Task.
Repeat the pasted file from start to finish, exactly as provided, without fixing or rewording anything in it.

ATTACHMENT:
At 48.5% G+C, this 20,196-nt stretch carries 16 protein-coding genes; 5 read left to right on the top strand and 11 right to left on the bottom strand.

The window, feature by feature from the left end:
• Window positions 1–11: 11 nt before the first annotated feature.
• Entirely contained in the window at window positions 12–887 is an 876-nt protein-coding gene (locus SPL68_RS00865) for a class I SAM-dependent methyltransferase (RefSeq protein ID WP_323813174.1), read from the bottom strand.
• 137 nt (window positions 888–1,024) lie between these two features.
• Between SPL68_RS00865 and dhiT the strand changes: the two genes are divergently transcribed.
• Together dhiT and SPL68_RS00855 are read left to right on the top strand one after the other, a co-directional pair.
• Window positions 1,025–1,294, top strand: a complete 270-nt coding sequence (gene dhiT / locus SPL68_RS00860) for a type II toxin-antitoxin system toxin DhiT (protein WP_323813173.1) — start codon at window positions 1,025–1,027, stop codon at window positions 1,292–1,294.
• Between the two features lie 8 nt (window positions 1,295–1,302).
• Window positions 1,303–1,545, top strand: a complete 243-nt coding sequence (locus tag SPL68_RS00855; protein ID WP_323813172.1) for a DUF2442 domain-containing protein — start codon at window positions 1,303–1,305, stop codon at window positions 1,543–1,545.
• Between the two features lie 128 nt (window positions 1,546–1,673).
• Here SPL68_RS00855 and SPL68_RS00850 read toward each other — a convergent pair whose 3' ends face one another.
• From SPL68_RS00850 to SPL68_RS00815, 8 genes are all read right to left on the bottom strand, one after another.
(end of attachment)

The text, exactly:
At 48.5% G+C, this 20,196-nt stretch carries 16 protein-coding genes; 5 read left to right on the top strand and 11 right to left on the bottom strand.

The window, feature by feature from the left end:
• Window positions 1–11: 11 nt before the first annotated feature.
• Entirely contained in the window at window positions 12–887 is an 876-nt protein-coding gene (locus SPL68_RS00865) for a class I SAM-dependent methyltransferase (RefSeq protein ID WP_323813174.1), read from the bottom strand.
• 137 nt (window positions 888–1,024) lie between these two features.
• Between SPL68_RS00865 and dhiT the strand changes: the two genes are divergently transcribed.
• Together dhiT and SPL68_RS00855 are read left to right on the top strand one after the other, a co-directional pair.
• Window positions 1,025–1,294, top strand: a complete 270-nt coding sequence (gene dhiT / locus SPL68_RS00860) for a type II toxin-antitoxin system toxin DhiT (protein WP_323813173.1) — start codon at window positions 1,025–1,027, stop codon at window positions 1,292–1,294.
• Between the two features lie 8 nt (window positions 1,295–1,302).
• Window positions 1,303–1,545, top strand: a complete 243-nt coding sequence (locus tag SPL68_RS00855; protein ID WP_323813172.1) for a DUF2442 domain-containing protein — start codon at window positions 1,303–1,305, stop codon at window positions 1,543–1,545.
• Between the two features lie 128 nt (window positions 1,546–1,673).
• Here SPL68_RS00855 and SPL68_RS00850 read toward each other — a convergent pair whose 3' ends face one another.
• From SPL68_RS00850 to SPL68_RS00815, 8 genes are all read right to left on the bottom strand, one after another.